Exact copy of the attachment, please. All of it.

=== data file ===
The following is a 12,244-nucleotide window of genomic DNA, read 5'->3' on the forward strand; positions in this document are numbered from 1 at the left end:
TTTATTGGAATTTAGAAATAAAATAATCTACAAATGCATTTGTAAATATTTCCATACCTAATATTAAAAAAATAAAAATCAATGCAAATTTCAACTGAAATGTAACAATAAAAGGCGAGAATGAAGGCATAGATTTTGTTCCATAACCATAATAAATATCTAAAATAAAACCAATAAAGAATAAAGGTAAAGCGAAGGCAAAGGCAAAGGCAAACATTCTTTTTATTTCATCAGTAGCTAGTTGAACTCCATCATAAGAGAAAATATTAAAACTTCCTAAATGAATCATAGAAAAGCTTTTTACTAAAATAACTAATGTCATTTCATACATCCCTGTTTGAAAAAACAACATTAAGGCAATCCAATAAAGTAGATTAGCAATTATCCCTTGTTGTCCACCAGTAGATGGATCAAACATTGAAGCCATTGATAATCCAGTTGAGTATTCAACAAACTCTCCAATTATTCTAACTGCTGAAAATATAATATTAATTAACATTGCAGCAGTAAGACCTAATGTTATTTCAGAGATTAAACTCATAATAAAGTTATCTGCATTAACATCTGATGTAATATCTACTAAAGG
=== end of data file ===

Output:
The following is a 12,244-nucleotide window of genomic DNA, read 5'->3' on the forward strand; positions in this document are numbered from 1 at the left end:
TTTATTGGAATTTAGAAATAAAATAATCTACAAATGCATTTGTAAATATTTCCATACCTAATATTAAAAAAATAAAAATCAATGCAAATTTCAACTGAAATGTAACAATAAAAGGCGAGAATGAAGGCATAGATTTTGTTCCATAACCATAATAAATATCTAAAATAAAACCAATAAAGAATAAAGGTAAAGCGAAGGCAAAGGCAAAGGCAAACATTCTTTTTATTTCATCAGTAGCTAGTTGAACTCCATCATAAGAGAAAATATTAAAACTTCCTAAATGAATCATAGAAAAGCTTTTTACTAAAATAACTAATGTCATTTCATACATCCCTGTTTGAAAAAACAACATTAAGGCAATCCAATAAAGTAGATTAGCAATTATCCCTTGTTGTCCACCAGTAGATGGATCAAACATTGAAGCCATTGATAATCCAGTTGAGTATTCAACAAACTCTCCAATTATTCTAACTGCTGAAAATATAATATTAATTAACATTGCAGCAGTAAGACCTAATGTTATTTCAGAGATTAAACTCATAATAAAGTTATCTGCATTAACATCTGATGTAATATCTACTAAAGG